THROUGHOUT Western Europe this year the politicians are preoccupied by the rising economic troubles of their own countries. In each of the European capitals, as in Washington, it is the great questions of inflation, deficits and jobs that are the overriding concerns of governments. Perhaps the most important thing to be said about international relations in this season is that none of the prime ministers and chancellors is greatly concerned with them, except where they affect internal economic growth.
Germany's special torment is the tremendous budget deficit generated by the runaway costs of its elaborate structure of social benefits and pensions. For Americans, the German example is an unpleasant premonition of the shortfalls that might eventually afflict Social Security and health care systems here. Because of low birth rates in the past generation, the German population is now aging as the American population will age toward the end of the century. But Germany's Chancellor Helmut Schmidt is a Social Democrat who cannot, after all, launch his government on the kind of high-spirited budget-slashing that the Reagan administration is now undertaking. Mr. Schmidt's party does not quite have a majority in parliament, and he depends on a coalition with the Free Democrats -- liberals in the European sense -- who think that the budget deficits are dangerous and who are beginning to mutter mutinously. The life expectancy of the coalition government seems less assured than it did six months ago.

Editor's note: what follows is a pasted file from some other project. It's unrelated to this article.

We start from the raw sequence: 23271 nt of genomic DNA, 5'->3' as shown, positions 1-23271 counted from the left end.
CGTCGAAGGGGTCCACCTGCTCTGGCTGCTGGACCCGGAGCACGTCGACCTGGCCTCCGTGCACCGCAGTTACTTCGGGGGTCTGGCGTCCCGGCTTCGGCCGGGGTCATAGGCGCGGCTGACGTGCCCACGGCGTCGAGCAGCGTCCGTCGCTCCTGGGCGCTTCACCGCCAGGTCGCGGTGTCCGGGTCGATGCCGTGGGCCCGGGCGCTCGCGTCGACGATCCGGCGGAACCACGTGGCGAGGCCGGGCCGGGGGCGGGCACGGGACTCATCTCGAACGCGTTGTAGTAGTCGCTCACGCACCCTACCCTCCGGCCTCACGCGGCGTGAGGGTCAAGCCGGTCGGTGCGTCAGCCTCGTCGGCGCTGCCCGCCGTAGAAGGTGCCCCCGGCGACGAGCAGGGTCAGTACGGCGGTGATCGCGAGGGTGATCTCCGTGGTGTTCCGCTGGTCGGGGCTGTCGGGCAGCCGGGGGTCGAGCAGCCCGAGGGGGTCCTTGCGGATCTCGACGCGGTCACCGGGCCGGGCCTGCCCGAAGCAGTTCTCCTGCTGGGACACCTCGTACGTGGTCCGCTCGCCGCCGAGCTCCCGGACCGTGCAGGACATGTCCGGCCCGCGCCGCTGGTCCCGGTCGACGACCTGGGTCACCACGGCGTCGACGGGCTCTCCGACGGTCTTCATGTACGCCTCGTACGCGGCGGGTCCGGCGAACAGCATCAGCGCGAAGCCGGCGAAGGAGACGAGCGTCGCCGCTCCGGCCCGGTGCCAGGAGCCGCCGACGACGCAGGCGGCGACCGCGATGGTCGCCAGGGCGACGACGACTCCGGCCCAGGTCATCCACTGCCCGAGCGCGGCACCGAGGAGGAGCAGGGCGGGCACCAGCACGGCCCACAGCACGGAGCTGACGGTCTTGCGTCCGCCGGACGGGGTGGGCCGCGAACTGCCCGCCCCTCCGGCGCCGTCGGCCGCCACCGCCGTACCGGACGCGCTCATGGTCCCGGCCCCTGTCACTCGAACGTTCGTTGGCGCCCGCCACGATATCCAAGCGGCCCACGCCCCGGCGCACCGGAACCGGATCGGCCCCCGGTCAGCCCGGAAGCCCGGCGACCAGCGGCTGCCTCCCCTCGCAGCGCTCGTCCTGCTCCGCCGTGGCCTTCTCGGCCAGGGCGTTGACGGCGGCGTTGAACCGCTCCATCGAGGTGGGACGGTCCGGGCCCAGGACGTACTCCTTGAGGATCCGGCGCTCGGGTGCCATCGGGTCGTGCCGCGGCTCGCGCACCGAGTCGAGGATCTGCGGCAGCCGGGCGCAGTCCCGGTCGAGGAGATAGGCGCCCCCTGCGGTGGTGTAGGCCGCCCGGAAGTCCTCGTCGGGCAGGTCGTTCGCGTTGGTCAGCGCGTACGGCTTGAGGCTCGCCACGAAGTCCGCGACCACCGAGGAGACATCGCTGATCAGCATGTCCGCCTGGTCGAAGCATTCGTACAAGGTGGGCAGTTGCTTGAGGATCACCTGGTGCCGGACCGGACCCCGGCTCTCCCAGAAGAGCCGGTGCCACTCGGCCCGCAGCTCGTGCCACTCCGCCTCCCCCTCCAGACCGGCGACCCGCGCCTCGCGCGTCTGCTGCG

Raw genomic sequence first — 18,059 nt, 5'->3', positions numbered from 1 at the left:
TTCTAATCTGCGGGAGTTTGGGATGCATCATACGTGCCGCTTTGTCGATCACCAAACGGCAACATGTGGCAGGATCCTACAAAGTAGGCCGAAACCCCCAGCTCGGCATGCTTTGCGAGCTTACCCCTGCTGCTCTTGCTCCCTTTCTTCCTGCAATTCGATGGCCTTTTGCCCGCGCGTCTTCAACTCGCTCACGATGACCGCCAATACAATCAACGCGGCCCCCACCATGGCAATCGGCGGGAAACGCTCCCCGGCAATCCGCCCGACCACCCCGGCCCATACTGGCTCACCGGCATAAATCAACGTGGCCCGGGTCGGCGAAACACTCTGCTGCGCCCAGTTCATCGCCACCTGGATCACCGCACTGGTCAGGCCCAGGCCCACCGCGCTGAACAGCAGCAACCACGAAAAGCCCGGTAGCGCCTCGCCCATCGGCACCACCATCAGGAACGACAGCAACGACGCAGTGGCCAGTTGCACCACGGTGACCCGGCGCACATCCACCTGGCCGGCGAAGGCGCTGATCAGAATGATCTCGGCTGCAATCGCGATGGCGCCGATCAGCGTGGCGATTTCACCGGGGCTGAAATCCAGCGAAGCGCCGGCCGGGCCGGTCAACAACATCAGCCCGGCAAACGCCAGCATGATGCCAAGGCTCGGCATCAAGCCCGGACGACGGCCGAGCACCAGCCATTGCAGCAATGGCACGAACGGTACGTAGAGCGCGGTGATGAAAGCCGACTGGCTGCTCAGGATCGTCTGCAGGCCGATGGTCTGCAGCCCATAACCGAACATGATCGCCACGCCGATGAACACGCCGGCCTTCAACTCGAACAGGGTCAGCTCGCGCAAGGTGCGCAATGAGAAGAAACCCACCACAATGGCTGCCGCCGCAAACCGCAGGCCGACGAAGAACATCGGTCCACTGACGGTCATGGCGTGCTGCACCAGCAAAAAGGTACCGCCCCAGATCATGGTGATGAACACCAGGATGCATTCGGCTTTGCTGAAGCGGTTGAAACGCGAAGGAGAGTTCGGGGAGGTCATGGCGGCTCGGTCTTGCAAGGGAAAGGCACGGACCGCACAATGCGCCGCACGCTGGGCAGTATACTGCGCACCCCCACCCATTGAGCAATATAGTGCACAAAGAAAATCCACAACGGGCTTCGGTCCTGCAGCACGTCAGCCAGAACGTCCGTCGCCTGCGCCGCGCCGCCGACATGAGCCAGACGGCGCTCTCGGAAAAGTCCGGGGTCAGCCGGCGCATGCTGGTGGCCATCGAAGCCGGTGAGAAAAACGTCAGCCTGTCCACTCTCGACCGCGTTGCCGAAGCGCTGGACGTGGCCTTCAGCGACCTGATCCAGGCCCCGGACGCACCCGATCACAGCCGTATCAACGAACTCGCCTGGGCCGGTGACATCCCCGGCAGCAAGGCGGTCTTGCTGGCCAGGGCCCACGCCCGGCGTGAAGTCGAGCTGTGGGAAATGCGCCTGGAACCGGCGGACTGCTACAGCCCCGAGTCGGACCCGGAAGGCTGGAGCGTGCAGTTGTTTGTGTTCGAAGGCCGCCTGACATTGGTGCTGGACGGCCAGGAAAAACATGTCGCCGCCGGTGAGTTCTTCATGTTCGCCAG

Germany's distress is, as usual, minor compared to Britain's. There the unemployment rate, which was 6.4 percent a year ago, is now up to 10.6 percent and still rising. Meanwhile, in recent months, the inflation rate has also been rising. Contrary to the design and intention of the Thatcher government's plan, private business has been suffering severe damage while the least efficient of the nationalized industries survive serenely.
France's unemployment rate is a lot lower than Britain's. But President Francois Mitterrand calls jobs the "priority of priorities" and is beginning to draw the smaller European countries into a coalition to push for more jobs. France's inflation rate is already high, but a newly elected Socialist government can hardly join Britain and Germany in the campaign for discipline and fiscal restraint at all costs. The French pressure for reflation now adds another internal strain to the Common Market.
In the United States, the Reagan administration has given a good deal more attention to its budget than to its foreign policy. The same process, for similar reasons, has gone even further in Europe. The Atlantic countries seem to have entered a period in which governments worry, first of all, about domestic economies and their effects on domestic politics.